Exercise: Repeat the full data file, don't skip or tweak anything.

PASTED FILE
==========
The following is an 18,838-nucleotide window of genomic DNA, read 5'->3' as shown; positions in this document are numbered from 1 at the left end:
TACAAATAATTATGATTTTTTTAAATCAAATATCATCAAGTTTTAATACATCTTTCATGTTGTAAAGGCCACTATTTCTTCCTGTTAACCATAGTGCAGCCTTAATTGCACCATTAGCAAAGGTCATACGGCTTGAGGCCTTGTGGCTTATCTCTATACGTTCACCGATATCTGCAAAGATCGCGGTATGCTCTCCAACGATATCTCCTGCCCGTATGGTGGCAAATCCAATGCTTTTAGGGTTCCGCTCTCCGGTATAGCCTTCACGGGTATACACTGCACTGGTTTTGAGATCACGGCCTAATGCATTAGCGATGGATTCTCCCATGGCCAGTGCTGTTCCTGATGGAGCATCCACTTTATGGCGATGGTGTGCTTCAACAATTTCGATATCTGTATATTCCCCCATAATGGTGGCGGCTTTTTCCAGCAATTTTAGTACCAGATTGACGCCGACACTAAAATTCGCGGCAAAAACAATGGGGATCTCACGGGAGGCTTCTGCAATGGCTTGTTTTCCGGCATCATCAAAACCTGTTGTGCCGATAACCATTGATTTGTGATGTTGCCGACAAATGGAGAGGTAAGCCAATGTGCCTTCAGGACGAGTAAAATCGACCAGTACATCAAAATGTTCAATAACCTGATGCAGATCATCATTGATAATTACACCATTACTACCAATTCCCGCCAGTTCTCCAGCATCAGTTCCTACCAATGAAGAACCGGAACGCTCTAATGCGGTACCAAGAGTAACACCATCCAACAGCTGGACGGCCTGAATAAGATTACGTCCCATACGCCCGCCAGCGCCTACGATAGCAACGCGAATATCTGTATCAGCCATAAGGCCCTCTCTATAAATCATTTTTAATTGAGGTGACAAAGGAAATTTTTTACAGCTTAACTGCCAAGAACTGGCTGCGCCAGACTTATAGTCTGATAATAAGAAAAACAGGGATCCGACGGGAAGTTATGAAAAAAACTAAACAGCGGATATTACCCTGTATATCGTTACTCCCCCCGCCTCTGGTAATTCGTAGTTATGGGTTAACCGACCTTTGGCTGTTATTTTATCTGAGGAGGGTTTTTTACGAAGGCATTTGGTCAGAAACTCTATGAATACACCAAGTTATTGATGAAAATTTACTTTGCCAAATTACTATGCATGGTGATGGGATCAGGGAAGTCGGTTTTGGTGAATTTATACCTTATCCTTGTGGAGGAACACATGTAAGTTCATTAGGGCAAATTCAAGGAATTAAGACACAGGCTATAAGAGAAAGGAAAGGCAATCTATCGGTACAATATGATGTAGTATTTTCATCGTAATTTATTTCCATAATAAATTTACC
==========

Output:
The following is an 18,838-nucleotide window of genomic DNA, read 5'->3' as shown; positions in this document are numbered from 1 at the left end:
TACAAATAATTATGATTTTTTTAAATCAAATATCATCAAGTTTTAATACATCTTTCATGTTGTAAAGGCCACTATTTCTTCCTGTTAACCATAGTGCAGCCTTAATTGCACCATTAGCAAAGGTCATACGGCTTGAGGCCTTGTGGCTTATCTCTATACGTTCACCGATATCTGCAAAGATCGCGGTATGCTCTCCAACGATATCTCCTGCCCGTATGGTGGCAAATCCAATGCTTTTAGGGTTCCGCTCTCCGGTATAGCCTTCACGGGTATACACTGCACTGGTTTTGAGATCACGGCCTAATGCATTAGCGATGGATTCTCCCATGGCCAGTGCTGTTCCTGATGGAGCATCCACTTTATGGCGATGGTGTGCTTCAACAATTTCGATATCTGTATATTCCCCCATAATGGTGGCGGCTTTTTCCAGCAATTTTAGTACCAGATTGACGCCGACACTAAAATTCGCGGCAAAAACAATGGGGATCTCACGGGAGGCTTCTGCAATGGCTTGTTTTCCGGCATCATCAAAACCTGTTGTGCCGATAACCATTGATTTGTGATGTTGCCGACAAATGGAGAGGTAAGCCAATGTGCCTTCAGGACGAGTAAAATCGACCAGTACATCAAAATGTTCAATAACCTGATGCAGATCATCATTGATAATTACACCATTACTACCAATTCCCGCCAGTTCTCCAGCATCAGTTCCTACCAATGAAGAACCGGAACGCTCTAATGCGGTACCAAGAGTAACACCATCCAACAGCTGGACGGCCTGAATAAGATTACGTCCCATACGCCCGCCAGCGCCTACGATAGCAACGCGAATATCTGTATCAGCCATAAGGCCCTCTCTATAAATCATTTTTAATTGAGGTGACAAAGGAAATTTTTTACAGCTTAACTGCCAAGAACTGGCTGCGCCAGACTTATAGTCTGATAATAAGAAAAACAGGGATCCGACGGGAAGTTATGAAAAAAACTAAACAGCGGATATTACCCTGTATATCGTTACTCCCCCCGCCTCTGGTAATTCGTAGTTATGGGTTAACCGACCTTTGGCTGTTATTTTATCTGAGGAGGGTTTTTTACGAAGGCATTTGGTCAGAAACTCTATGAATACACCAAGTTATTGATGAAAATTTACTTTGCCAAATTACTATGCATGGTGATGGGATCAGGGAAGTCGGTTTTGGTGAATTTATACCTTATCCTTGTGGAGGAACACATGTAAGTTCATTAGGGCAAATTCAAGGAATTAAGACACAGGCTATAAGAGAAAGGAAAGGCAATCTATCGGTACAATATGATGTAGTATTTTCATCGTAATTTATTTCCATAATAAATTTACC